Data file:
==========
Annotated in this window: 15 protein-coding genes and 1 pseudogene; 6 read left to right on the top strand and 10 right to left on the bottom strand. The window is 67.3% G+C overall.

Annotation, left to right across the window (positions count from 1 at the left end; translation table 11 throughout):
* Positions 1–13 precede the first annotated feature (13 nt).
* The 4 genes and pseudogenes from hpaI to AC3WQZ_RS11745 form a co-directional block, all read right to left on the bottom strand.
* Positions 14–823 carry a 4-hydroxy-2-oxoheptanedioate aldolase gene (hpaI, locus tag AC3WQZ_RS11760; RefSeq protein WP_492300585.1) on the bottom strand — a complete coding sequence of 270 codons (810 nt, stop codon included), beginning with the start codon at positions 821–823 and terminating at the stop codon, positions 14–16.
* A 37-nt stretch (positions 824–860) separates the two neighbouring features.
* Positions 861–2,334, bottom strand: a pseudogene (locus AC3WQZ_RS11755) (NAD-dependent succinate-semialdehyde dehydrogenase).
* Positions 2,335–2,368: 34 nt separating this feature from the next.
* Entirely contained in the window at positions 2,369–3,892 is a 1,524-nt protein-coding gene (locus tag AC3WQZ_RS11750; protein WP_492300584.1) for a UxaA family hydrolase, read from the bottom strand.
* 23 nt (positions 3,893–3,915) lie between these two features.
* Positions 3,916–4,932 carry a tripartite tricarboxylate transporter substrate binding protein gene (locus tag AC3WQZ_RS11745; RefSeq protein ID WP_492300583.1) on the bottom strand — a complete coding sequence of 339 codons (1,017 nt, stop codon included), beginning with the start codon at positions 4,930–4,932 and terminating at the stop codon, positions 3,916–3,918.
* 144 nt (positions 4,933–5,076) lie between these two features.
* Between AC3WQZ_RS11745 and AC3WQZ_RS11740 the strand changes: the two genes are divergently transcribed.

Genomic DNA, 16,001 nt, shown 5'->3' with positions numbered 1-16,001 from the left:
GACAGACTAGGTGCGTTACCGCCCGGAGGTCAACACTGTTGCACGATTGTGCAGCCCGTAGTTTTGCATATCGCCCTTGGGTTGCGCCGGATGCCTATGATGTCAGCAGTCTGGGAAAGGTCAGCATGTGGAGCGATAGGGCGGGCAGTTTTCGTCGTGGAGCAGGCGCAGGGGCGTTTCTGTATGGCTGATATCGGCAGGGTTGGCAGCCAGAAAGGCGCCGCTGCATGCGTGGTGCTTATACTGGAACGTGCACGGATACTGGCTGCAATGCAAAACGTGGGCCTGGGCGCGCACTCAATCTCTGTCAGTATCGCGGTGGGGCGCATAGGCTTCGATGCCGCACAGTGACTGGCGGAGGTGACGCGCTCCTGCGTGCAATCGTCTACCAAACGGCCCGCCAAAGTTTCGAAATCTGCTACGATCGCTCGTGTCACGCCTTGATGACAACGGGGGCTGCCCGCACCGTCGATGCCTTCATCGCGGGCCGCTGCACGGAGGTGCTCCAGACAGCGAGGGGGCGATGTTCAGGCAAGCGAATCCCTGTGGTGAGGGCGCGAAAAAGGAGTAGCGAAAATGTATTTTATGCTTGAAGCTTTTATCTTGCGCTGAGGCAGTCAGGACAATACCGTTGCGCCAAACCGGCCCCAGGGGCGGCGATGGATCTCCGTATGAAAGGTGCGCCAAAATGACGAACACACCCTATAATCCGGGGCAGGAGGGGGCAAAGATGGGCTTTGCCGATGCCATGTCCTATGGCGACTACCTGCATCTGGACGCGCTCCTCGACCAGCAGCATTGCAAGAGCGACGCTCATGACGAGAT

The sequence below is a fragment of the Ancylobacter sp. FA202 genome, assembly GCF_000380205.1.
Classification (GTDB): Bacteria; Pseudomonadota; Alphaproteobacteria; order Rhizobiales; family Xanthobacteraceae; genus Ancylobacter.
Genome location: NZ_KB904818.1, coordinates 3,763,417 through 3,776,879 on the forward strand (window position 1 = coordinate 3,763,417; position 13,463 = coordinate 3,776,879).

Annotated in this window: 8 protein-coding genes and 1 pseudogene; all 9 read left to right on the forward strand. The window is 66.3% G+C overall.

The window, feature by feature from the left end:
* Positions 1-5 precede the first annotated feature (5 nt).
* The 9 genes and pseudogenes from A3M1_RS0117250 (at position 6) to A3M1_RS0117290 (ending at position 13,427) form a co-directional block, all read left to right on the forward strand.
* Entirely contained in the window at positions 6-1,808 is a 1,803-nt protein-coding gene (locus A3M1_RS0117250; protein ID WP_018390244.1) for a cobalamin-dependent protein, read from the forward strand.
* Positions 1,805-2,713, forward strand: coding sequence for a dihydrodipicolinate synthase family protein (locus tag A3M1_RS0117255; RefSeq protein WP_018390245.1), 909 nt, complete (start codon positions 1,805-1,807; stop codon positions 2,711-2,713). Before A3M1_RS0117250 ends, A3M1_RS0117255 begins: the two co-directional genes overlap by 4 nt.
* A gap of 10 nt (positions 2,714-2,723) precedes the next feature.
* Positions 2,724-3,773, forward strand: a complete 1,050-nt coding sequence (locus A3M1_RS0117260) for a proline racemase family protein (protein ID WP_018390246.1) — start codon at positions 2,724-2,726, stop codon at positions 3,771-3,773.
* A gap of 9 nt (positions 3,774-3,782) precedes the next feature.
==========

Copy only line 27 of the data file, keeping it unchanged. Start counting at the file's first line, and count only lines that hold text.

* A gap of 9 nt (positions 3,774-3,782) precedes the next feature.